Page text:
If we drop the assumption on the parameters $g_1,\,\cdots,\,g_k$, the conclusion is false. Indeed the group $\homeo_0(\R)$ does satisfy non-trivial mixed identities~\cite{id-F}.
\end{rema}
For every $x\in X$ the group $\Tsf(\varphi, \sigma)$ preserves the leaf $\ell_x\subset Y^{\varphi, \sigma}$. Its action on $\ell_x$ provides a representation $\rho_x\colon \Tsf(\varphi, \sigma)\to \homeo_0(\R)$ given by
\[
\rho_x(g)=\gamma_x^{-1}\circ g|_{\ell_x} \circ\gamma_x,
\]
where $\gamma_x$ is the parametrisation~\eqref{e-leaves}. The representations $\rho_x$ have the following properties.
\begin{lemm} \label{l-unboundedly-positive}
Let $(X, \varphi, \sigma)$ be a free Stone $D_\infty$-system. Fix $x\in X$, and consider the representation $\rho_x\colon \Tsf(\varphi, \sigma)\to \homeo_0(\R)$. Then:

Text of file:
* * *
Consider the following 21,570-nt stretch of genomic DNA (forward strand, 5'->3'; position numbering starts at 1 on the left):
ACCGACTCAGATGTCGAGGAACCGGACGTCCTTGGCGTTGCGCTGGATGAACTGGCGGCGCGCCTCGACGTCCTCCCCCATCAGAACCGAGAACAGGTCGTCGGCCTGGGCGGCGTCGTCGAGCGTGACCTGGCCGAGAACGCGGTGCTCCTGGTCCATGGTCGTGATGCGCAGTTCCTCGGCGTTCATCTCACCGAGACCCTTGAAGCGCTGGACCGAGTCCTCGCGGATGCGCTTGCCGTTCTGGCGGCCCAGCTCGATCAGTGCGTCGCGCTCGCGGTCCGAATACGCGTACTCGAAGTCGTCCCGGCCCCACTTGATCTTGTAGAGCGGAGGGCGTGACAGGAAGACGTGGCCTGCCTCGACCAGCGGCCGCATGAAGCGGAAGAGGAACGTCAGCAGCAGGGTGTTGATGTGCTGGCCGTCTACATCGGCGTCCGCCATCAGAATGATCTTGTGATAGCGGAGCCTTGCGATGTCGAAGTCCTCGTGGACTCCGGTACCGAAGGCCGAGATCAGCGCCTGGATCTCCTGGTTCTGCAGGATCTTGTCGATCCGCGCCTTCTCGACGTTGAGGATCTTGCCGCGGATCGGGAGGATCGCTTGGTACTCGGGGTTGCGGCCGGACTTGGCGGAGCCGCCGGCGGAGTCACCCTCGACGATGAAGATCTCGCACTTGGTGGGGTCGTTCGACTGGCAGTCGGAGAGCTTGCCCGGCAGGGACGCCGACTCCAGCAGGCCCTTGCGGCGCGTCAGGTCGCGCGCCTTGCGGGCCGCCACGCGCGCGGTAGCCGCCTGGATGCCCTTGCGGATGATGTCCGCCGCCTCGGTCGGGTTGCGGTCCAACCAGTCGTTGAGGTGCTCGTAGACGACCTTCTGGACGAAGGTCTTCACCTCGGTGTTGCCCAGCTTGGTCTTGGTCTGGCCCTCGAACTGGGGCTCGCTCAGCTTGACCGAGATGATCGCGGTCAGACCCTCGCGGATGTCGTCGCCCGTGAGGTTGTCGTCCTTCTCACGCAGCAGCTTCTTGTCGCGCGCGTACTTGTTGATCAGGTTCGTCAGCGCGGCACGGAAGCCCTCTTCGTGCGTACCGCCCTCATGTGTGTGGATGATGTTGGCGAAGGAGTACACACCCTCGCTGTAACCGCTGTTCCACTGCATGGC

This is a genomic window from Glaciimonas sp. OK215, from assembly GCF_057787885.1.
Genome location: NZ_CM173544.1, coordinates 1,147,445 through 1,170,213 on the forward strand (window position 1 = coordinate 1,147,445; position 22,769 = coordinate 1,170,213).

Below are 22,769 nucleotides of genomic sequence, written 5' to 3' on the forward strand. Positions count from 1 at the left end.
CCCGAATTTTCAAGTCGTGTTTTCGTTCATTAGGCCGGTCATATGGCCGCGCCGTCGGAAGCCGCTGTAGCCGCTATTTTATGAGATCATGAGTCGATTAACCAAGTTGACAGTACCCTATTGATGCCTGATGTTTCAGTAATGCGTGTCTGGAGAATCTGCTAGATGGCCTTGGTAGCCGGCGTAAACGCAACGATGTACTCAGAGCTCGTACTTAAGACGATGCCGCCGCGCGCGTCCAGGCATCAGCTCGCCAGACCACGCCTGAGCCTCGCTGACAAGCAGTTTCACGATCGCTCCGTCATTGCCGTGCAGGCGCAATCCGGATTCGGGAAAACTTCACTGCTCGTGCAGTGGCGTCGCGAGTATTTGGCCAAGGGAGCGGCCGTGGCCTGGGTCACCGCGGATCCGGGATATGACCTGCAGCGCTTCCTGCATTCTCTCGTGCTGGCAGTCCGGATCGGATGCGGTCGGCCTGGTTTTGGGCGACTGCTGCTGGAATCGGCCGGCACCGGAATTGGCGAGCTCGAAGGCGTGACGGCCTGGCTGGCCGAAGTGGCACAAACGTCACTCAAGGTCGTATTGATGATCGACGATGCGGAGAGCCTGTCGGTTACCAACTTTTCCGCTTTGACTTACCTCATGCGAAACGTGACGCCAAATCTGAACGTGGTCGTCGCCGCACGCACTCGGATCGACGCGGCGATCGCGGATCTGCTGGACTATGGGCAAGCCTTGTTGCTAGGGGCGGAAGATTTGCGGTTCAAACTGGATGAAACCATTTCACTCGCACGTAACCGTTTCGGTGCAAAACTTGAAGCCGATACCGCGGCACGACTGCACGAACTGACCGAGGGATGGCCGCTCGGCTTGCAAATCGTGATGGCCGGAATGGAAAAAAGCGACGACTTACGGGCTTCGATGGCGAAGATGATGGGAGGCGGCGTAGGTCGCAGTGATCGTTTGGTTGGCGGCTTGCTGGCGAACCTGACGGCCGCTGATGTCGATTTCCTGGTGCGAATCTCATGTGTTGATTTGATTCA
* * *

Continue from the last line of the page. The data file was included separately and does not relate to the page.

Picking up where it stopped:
\begin{enumerate}\romanenumi
\item \label{i-dense-image}
The image of $\rho_x$ is dense in $\homeo_0(\R)$ endowed with the compact-open topology.
\item \label{i-unboundedly-positive}
If $(X, \varphi)$ is minimal, then $\rho_x$ is faithful and the image of every non-trivial element is both unboundedly positive and unboundedly negative.
\end{enumerate}
\end{lemm}
\begin{proof}\* \\[0.10em]
\eqref{i-dense-image} Let $h\in \homeo_0(\R)$. By definition of the compact-open topology, we need to show that for every compact interval $K\subset \R$ and every $\varepsilon>0$ there exists $g\in \Tsf(\varphi, \sigma)$ such that $|\rho_x(g)(t)-h(t)|\le \varepsilon$ for every $t\in K$. Let $I\subset \R$ be a large enough bounded open interval such that $0\in I$ and $K\cup h(K) \subset I$. By Lemma~\ref{l-charts-basis} we can find a clopen neighbourhood $C$ of $x$ such that the pair $(C, I)$ is $(\varphi, \sigma)$-admissible. Then the image under $\rho_x$ of the group $F_{C,\,I}\le \Tsf(\varphi, \sigma)$ preserves $I$ and its action induces the standard action of $F_I$. Then, using that $F_I$ is dense in $\homeo_0(I)$, we can find $g\in F_{C,\,I}$ such that $|\rho_x(g)(t)-h(t)|\le \varepsilon$ for every $t\in K$, as desired.